The customer is now used to a certain experience online and can be unforgiving. Take, for instance, Guglani—wrong sizes, late deliveries and concerns around her last pair of Nike sneakers being fake have shaped her online shopping journey and even kept her away from some shopping apps.
We expect the future consumer to expect a seamless experience across online and offline worlds," said Vishak Kumar, CEO, Madura Fashion & Lifestyle, part of Aditya Birla Fashion Ltd (ABFRL). Madura Fashion & Lifestyle sells some of the most notable brands in India, including Peter England, Allen Solly, Van Heusen, among others.
Kumar said the retailer is anticipating a retail ecosystem with price parity across channels. “We also expect consumers buying a lot more fresh ‘new arrivals’ online than they do currently. Delivery times will get crunched with a lot more of it happening through the nearest physical stores to the customer," he added.
In its September quarter earnings update, ABFRL said it is rapidly scaling omni-channel coverage—hyperlocal deliveries, buy online-ship-from-store feature and WhatsApp commerce. For example, its Peter England hyperlocal program can deliver to shoppers within four hours. By September, ABFRL’s lifestyle brands’ contribution via online sales was three times over the first half of the previous fiscal. That said, Kumar said it is too early to call out the death knell for offline retail as millions of shoppers upgrading to branded apparel will still need stores to “touch and feel" clothing.
ABFRL’s strategy represents what scores of retailers did as the lockdown unfolded. Since late-March, ANS Commerce that manages online commerce for a range of retail brands said it has seen an acceleration in queries from small to mid-sized retailers who are now seeking a range of solutions to get online.
ANS Commerce has on board close to 12-15 fashion brands such as Chemistry and Turmswear helping them with a variety of services such as warehousing and e-commerce marketing. “Some of these were brands that already had an online presence. It was maybe not scaled or leveraged completely," said Vibhor Sahare, CEO and co-founder, ANS Commerce. “We noticed the acceleration in the closure of those deals because suddenly now even the top management is a lot more involved because everyone knows how critical digital is," he said.
The Landmark Group-owned Lifestyle Ltd upgraded its own website earlier this year as the retailer’s shoppers moved online. The retailer has over 80 stores in India—its plans to add more stores remain intact. Sales via Lifestyle.com currently account for 5% of the retail chain’s sales. It is also working on widening its inventory online, offering consumers many more brands on its website. Over the next two to three years, the retailer expects Lifestyle.com to contribute to 10-15% to its business.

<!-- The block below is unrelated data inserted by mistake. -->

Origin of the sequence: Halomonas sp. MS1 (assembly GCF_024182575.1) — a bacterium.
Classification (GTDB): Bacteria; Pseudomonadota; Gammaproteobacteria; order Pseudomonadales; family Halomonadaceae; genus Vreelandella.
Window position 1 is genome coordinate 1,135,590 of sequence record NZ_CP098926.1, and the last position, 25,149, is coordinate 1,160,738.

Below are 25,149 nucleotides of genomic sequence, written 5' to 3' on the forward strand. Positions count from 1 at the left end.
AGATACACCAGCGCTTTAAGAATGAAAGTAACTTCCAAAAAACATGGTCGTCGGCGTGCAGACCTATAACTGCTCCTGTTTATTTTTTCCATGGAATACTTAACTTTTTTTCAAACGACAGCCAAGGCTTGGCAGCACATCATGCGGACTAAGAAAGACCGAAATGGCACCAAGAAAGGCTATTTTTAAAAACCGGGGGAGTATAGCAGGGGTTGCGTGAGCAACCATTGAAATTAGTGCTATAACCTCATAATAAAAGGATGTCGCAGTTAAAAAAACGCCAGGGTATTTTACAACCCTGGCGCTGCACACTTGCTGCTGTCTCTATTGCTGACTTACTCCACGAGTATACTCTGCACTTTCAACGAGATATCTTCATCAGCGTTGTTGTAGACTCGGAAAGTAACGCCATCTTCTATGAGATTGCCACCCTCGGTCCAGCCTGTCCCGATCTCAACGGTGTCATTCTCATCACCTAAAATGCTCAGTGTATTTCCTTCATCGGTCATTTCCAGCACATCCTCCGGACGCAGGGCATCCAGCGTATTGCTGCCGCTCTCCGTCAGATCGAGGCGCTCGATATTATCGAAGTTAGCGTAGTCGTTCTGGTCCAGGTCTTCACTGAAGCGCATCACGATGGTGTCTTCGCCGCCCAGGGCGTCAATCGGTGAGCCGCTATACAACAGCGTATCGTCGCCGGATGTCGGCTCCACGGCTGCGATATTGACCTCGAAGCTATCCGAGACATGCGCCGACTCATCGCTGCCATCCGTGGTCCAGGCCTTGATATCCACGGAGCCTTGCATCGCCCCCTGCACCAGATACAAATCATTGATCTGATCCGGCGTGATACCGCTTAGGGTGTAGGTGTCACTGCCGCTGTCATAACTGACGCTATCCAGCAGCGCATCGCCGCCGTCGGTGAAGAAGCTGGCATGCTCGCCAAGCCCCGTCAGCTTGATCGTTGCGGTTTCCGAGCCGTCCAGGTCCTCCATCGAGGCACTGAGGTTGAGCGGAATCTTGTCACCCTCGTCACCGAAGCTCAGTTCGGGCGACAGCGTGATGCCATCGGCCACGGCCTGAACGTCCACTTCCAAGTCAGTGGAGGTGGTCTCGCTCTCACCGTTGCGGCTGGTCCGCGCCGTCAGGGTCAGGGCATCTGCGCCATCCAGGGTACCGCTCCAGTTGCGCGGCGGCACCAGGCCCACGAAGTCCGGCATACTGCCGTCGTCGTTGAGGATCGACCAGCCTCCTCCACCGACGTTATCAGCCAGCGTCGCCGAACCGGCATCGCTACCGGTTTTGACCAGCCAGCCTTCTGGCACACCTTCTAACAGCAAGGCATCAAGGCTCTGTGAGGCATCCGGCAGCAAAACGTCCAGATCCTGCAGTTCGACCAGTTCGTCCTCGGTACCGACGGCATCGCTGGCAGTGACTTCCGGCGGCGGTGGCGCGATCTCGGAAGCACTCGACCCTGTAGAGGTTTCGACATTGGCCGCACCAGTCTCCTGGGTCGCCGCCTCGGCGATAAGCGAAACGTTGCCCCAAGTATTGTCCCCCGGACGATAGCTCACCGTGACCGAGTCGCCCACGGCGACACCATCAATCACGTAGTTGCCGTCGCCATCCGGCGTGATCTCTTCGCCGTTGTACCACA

Rishi Vasudev, who joined Lifestyle International Pvt. Ltd as CEO last year, said that the shift from unorganized to organized retail will be led by online and value retail. “That’s where a lot of youngsters from tier 2, 3 and 4 cities are really getting online to buy at good prices. Premium consumers will continue to prefer shopping in malls department stores, as well as the brand outlets," he said.
Traditional retailers that built their presence in the country back in the 1990s are upgrading too. Benetton India will launch a website by April 2021. “Definitely the buying behaviour has tilted towards online in the last 8-9 months. But looking at the size and demography of India, every channel will do well," Sundeep Chugh, MD and CEO, Benetton India said.
While the world’s top retailers such as H&M, Zara and Uniqlo might be able to get more sales via their own sites, most retailers will have to work with online marketplaces one way or another.
In October, Walmart Inc.’s Flipkart agreed to buy a 7.8% stake in ABFRL for ₹1,500 crore. The two said they would work on deepening the availability of the latter’s formal wear brands and co-create new youth-focused brands—selling them to millions of Flipkart shoppers in tier-2 and tier-3 cities. In July, Flipkart also bought a stake in Arvind Youth Brands, the owner of the Flying Machine brand, for ₹260 crore.